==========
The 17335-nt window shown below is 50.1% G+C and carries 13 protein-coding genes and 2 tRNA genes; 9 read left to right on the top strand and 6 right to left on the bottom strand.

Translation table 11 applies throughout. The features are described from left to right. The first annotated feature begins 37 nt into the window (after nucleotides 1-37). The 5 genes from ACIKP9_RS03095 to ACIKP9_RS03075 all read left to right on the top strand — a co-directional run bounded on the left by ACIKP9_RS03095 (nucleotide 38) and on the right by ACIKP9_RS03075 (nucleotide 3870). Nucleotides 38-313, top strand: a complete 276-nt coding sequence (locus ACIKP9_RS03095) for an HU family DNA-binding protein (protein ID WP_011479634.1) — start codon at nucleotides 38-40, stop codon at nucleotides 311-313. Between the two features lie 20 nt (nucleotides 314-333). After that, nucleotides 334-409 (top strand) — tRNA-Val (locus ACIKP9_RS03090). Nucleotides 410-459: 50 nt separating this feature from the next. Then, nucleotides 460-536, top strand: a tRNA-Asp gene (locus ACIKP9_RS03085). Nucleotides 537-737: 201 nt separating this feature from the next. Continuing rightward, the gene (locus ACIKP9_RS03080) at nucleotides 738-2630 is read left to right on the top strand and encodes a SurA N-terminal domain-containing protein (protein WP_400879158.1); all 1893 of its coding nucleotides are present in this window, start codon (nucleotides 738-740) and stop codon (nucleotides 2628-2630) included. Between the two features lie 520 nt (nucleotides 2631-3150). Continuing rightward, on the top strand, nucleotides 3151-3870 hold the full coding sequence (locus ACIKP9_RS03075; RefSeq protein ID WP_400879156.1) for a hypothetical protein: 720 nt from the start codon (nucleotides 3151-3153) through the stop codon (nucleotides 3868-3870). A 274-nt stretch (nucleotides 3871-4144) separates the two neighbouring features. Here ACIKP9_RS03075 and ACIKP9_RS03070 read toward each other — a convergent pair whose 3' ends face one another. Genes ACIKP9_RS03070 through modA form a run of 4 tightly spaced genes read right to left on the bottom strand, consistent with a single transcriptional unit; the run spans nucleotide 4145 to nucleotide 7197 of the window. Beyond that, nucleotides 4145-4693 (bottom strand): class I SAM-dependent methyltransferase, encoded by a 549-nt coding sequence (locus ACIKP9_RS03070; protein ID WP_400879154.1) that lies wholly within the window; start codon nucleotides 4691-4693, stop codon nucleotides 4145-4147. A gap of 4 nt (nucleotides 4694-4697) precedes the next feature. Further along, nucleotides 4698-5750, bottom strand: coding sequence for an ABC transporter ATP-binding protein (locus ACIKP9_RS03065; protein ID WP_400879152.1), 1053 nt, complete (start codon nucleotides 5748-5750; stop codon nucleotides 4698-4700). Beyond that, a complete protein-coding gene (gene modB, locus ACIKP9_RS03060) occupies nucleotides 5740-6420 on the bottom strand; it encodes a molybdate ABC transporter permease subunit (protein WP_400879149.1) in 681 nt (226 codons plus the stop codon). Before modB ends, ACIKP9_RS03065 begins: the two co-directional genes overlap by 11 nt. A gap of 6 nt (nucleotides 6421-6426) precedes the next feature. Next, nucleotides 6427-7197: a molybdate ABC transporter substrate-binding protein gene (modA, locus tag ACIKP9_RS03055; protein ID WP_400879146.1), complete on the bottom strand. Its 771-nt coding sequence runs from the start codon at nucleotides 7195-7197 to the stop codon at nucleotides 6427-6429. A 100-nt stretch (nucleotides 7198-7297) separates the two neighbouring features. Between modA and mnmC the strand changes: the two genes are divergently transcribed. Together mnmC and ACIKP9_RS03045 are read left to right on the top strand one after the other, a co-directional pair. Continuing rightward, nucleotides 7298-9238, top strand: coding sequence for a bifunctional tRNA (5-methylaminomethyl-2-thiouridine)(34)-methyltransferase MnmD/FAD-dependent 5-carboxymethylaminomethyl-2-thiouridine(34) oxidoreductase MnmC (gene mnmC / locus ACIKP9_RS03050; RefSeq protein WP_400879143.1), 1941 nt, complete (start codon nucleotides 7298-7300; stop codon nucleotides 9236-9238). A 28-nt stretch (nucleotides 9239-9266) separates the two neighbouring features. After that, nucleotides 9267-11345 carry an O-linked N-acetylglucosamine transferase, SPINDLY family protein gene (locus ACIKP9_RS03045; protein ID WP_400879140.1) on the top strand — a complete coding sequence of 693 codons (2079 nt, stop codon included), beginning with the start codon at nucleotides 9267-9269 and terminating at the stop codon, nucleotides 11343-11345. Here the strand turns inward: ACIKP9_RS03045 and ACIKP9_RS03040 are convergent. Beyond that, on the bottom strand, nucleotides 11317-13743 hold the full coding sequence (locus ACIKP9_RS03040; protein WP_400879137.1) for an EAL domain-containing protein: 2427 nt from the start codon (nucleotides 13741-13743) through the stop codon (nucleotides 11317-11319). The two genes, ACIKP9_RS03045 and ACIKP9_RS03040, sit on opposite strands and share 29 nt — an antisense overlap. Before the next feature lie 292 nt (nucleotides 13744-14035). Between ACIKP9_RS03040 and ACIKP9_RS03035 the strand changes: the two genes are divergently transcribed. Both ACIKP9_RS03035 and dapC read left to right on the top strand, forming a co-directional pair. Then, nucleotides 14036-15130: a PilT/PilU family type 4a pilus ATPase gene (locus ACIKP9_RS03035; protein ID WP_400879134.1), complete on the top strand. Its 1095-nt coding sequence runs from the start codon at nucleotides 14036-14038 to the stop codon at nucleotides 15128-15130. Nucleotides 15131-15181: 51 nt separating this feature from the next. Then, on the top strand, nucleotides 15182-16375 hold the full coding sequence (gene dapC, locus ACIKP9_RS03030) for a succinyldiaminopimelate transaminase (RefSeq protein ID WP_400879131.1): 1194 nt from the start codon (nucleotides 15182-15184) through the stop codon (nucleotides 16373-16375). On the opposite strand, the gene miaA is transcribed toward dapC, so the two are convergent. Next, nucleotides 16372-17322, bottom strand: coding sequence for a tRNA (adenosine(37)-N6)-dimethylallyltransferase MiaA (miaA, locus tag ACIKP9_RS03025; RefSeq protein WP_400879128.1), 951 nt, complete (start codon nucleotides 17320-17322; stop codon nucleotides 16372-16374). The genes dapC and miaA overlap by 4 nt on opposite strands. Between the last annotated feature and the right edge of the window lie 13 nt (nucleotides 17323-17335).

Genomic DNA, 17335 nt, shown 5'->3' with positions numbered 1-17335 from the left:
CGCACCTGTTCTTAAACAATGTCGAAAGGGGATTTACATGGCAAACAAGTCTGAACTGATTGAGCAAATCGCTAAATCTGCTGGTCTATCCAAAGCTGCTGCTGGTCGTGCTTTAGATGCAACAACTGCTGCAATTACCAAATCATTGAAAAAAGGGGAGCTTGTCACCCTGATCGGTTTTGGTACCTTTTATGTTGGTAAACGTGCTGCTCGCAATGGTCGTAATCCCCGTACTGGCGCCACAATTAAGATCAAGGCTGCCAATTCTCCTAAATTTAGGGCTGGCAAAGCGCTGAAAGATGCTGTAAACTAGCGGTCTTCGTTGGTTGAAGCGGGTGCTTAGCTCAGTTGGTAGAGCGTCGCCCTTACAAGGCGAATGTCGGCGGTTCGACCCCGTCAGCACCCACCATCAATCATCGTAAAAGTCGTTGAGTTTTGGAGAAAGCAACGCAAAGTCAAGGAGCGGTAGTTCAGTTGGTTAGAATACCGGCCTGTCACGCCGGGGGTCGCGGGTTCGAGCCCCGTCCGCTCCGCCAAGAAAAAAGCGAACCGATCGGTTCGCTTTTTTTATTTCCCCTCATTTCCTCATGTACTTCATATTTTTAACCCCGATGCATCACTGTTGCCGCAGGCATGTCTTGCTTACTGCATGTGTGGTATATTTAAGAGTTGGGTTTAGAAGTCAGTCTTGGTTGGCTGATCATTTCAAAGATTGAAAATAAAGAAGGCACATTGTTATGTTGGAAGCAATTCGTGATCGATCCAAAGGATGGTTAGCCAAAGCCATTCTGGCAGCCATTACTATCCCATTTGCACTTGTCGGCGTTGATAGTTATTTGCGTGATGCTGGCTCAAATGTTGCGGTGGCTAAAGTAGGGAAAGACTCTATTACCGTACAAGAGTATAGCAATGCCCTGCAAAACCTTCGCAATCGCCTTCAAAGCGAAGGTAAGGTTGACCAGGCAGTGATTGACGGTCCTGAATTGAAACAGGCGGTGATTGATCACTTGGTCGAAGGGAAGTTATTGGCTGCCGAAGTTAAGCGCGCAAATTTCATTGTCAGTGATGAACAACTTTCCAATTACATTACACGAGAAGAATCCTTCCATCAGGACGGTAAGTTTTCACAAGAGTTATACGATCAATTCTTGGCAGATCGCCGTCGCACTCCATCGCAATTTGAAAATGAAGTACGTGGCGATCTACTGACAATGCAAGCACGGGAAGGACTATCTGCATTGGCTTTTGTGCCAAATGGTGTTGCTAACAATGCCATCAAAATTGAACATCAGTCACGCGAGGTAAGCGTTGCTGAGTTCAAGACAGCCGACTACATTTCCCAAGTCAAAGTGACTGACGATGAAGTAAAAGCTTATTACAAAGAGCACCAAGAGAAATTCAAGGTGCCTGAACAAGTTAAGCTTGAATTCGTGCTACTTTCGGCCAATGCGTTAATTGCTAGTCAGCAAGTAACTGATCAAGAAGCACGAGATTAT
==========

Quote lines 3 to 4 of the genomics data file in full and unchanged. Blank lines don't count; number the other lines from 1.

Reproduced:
Genomic DNA, 17335 nt, shown 5'->3' with positions numbered 1-17335 from the left:
CGCACCTGTTCTTAAACAATGTCGAAAGGGGATTTACATGGCAAACAAGTCTGAACTGATTGAGCAAATCGCTAAATCTGCTGGTCTATCCAAAGCTGCTGCTGGTCGTGCTTTAGATGCAACAACTGCTGCAATTACCAAATCATTGAAAAAAGGGGAGCTTGTCACCCTGATCGGTTTTGGTACCTTTTATGTTGGTAAACGTGCTGCTCGCAATGGTCGTAATCCCCGTACTGGCGCCACAATTAAGATCAAGGCTGCCAATTCTCCTAAATTTAGGGCTGGCAAAGCGCTGAAAGATGCTGTAAACTAGCGGTCTTCGTTGGTTGAAGCGGGTGCTTAGCTCAGTTGGTAGAGCGTCGCCCTTACAAGGCGAATGTCGGCGGTTCGACCCCGTCAGCACCCACCATCAATCATCGTAAAAGTCGTTGAGTTTTGGAGAAAGCAACGCAAAGTCAAGGAGCGGTAGTTCAGTTGGTTAGAATACCGGCCTGTCACGCCGGGGGTCGCGGGTTCGAGCCCCGTCCGCTCCGCCAAGAAAAAAGCGAACCGATCGGTTCGCTTTTTTTATTTCCCCTCATTTCCTCATGTACTTCATATTTTTAACCCCGATGCATCACTGTTGCCGCAGGCATGTCTTGCTTACTGCATGTGTGGTATATTTAAGAGTTGGGTTTAGAAGTCAGTCTTGGTTGGCTGATCATTTCAAAGATTGAAAATAAAGAAGGCACATTGTTATGTTGGAAGCAATTCGTGATCGATCCAAAGGATGGTTAGCCAAAGCCATTCTGGCAGCCATTACTATCCCATTTGCACTTGTCGGCGTTGATAGTTATTTGCGTGATGCTGGCTCAAATGTTGCGGTGGCTAAAGTAGGGAAAGACTCTATTACCGTACAAGAGTATAGCAATGCCCTGCAAAACCTTCGCAATCGCCTTCAAAGCGAAGGTAAGGTTGACCAGGCAGTGATTGACGGTCCTGAATTGAAACAGGCGGTGATTGATCACTTGGTCGAAGGGAAGTTATTGGCTGCCGAAGTTAAGCGCGCAAATTTCATTGTCAGTGATGAACAACTTTCCAATTACATTACACGAGAAGAATCCTTCCATCAGGACGGTAAGTTTTCACAAGAGTTATACGATCAATTCTTGGCAGATCGCCGTCGCACTCCATCGCAATTTGAAAATGAAGTACGTGGCGATCTACTGACAATGCAAGCACGGGAAGGACTATCTGCATTGGCTTTTGTGCCAAATGGTGTTGCTAACAATGCCATCAAAATTGAACATCAGTCACGCGAGGTAAGCGTTGCTGAGTTCAAGACAGCCGACTACATTTCCCAAGTCAAAGTGACTGACGATGAAGTAAAAGCTTATTACAAAGAGCACCAAGAGAAATTCAAGGTGCCTGAACAAGTTAAGCTTGAATTCGTGCTACTTTCGGCCAATGCGTTAATTGCTAGTCAGCAAGTAACTGATCAAGAAGCACGAGATTAT